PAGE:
Expiration of Secondary 'Daughter' Standards
We're having an internal debate over this question: Do secondary (daughter) standards expire at the same time as the primary (parent) standards from which they were made? What is the logic behind the arguments? We have many examples where a daughter was made, but was not "expired" or totally consumed before the parent expired.
It is the policy at Inorganic Ventures that the 'daughter' expires one year from the date of preparation, assuming that the following conditions are met (at a bare minimum):
- The standard is chemically stable for a minimum of 24 months and preferentially for several years.
- That physical stability is limited to only transpiration instability.
- The parent standard (specific to lot #) has exhibited 0 questionable 'offspring' and/or investigations have proven it to be intact.
- The parent has been stored under conditions that meet conditions specified by manufacturer and that have been documented.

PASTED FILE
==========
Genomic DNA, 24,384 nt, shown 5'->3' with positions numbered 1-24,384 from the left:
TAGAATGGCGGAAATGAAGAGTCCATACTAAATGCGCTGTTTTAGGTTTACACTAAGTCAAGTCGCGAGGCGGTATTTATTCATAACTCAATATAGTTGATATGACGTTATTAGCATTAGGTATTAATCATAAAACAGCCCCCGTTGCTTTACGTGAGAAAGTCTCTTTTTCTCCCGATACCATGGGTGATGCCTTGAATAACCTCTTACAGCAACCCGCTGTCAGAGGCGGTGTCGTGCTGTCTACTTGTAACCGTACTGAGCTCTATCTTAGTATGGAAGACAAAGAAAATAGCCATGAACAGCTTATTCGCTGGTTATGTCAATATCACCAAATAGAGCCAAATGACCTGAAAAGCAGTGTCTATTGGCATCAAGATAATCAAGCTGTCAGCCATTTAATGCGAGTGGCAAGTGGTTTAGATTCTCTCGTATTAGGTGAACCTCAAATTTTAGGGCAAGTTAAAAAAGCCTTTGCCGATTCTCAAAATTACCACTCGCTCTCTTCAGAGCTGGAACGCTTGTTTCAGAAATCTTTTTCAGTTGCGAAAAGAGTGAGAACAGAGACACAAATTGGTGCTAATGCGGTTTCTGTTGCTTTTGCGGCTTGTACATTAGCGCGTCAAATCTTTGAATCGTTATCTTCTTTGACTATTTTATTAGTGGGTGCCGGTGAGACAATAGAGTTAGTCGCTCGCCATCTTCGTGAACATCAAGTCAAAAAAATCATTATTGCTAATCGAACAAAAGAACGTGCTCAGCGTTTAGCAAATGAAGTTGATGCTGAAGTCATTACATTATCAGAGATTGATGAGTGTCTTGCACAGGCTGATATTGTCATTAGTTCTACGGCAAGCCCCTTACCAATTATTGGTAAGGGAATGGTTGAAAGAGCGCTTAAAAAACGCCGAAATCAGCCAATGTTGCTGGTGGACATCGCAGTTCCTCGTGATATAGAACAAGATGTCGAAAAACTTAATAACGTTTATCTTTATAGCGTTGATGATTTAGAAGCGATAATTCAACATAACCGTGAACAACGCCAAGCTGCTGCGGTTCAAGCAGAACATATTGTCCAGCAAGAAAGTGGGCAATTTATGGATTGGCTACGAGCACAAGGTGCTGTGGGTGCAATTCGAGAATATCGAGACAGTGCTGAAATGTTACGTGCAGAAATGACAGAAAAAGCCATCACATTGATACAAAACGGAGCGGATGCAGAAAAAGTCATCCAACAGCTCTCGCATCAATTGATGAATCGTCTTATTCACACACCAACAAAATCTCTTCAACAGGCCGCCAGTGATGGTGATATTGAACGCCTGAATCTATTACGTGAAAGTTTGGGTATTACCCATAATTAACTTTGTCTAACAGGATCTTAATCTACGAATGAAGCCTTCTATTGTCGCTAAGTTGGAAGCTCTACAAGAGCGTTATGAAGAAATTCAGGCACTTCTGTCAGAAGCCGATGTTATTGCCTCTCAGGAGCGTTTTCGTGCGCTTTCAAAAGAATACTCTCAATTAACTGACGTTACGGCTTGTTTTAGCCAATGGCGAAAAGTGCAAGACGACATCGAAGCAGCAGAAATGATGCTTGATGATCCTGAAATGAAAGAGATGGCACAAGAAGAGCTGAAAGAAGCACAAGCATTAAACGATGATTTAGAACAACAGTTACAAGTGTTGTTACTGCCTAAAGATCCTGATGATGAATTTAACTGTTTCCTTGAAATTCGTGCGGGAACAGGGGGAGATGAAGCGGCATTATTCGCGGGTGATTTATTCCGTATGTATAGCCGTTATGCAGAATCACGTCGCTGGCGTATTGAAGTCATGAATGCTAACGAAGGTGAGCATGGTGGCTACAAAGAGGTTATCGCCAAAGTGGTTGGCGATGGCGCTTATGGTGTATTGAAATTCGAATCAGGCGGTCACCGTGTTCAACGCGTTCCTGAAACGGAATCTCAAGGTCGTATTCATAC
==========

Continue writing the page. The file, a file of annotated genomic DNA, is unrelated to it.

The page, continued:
- There are no non-conformities (in general), i.e., there have been no opened investigations into preparations of this chemical/standard under the same or similar chemical and physical conditions.
- There are no internal company or regulatory restrictions to the expiration date of this chemical standard or to 'offspring' in general.
- The laboratory and/or quality control manager(s) are aware of policy/practices and are in agreement with such.
For more information, please take a look at our Tech Center articles pertaining to expiration date. Thank you for your question.
Serving you in chemistry,
Paul R. Gaines, Ph.D.
CEO of Inorganic Ventures & Fellow Chemist
DISCLAIMER: Advice offered by the chemists at Inorganic Ventures is intended for the individual posing the question. Feel free to contact us to verify whether these suggestions apply to your unique circumstances.